The Seasons is written in blank verse and consists of four books (each named after one of the seasons) and a closing hymn. When the full cycle was published in 1730 (with some of the books reworked and expanded through to 1746) it was immediately popular and continued to sell into the nineteenth century.
In the poem Thomson touches on a number of far-ranging subjects from a description of a harsh winter (which includes the death of a shepherd in the snow), nuptial love, a condemnation of shooting and hunting, lovers struck by lightning, and a risqué description of Damon watching Musidora bathing. Each is linked to the season in which it occurs.
The poem was highly influential, representing a stylic shift away from Alexander Pope’s ‘urban’ poetry to a more ‘topographical’ style which would influence the Romantics. Coleridge described Thomson as a ‘great poet, rather than a good one.’ The artist JMW Turner was similarly inspired by his poetry.
This edition has a substantial Appendix with secondary material essential to the reader including:
‘On A Country Life’ by James Thomson
Canto I of ‘Rural Sports: A Georgic’ by John Gay
Book IV (1008-1279) from Of the Nature of Things by Lucretius
Canto II of The Excursion by David Malloch
‘To a Mountain Daisy’ by Robert Burns
Chapter 1 of Rasselas by Samuel Johnson
Book V (excerpt) of The Lusiads by Luís de Camões
‘Admiral Hosier’s Ghost’ by Richard Glover
Extract from Part V of Liberty by James Thomson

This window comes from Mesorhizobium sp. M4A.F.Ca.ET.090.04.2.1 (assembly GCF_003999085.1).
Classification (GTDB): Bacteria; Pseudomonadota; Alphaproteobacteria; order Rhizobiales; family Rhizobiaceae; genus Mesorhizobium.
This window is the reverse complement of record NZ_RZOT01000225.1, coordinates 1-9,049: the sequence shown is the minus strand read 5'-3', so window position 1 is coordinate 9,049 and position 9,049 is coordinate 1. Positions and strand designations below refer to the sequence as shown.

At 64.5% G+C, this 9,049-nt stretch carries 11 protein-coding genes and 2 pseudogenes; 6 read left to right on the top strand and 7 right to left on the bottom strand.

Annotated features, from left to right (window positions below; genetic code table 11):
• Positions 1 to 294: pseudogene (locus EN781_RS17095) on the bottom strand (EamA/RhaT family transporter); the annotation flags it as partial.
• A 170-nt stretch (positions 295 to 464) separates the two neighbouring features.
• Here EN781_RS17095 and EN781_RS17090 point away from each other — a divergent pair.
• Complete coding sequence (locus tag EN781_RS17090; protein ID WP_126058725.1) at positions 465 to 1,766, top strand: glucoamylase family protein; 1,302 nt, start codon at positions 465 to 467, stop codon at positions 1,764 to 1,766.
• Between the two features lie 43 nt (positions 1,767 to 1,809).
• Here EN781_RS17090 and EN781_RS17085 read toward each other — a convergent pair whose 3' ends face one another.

Extract from Part I of Liberty by James Thomson
Selected stanzas from Canto II of The Castle of Indolence by James Thomson
‘Idyll XXV: How Heracles Slew the Lion’ by Theocritus
Chapter VI of Rob Roy by Sir Walter Scott
Chapter II of The Pirate by Sir Walter Scott
‘The Farmer’s Ingle’ by Robert Fergusson
The First Georgic by Virgil
‘The Babes in the Wood’
Book I Canto 3 of The Faerie Queene by Edmund Spenser
Extract from Part III of Liberty by James Thomson
Paraphrase of Job XIV by Michael Bruce
Extract from Book VI of Metamorphosis by Ovid
‘Hymn Before Sunrise, in The Vale of Chamouni’ by Samuel Taylor Coleridge
We have limited each page to one stanza, and where possible notes are provided on the same page as the verse they refer to. This is to facilitate ease of reference, and is unique to this edition. Notes are indicated by a bracketed letter: eg [a]. The footnotes include omitted or additional text, together with material useful to the general reader. Occasionally we refer to the Oxford English Dictionary: these definitions are flagged ‘OED’.
We have hyperlink all secondary material to its original source via archive.org.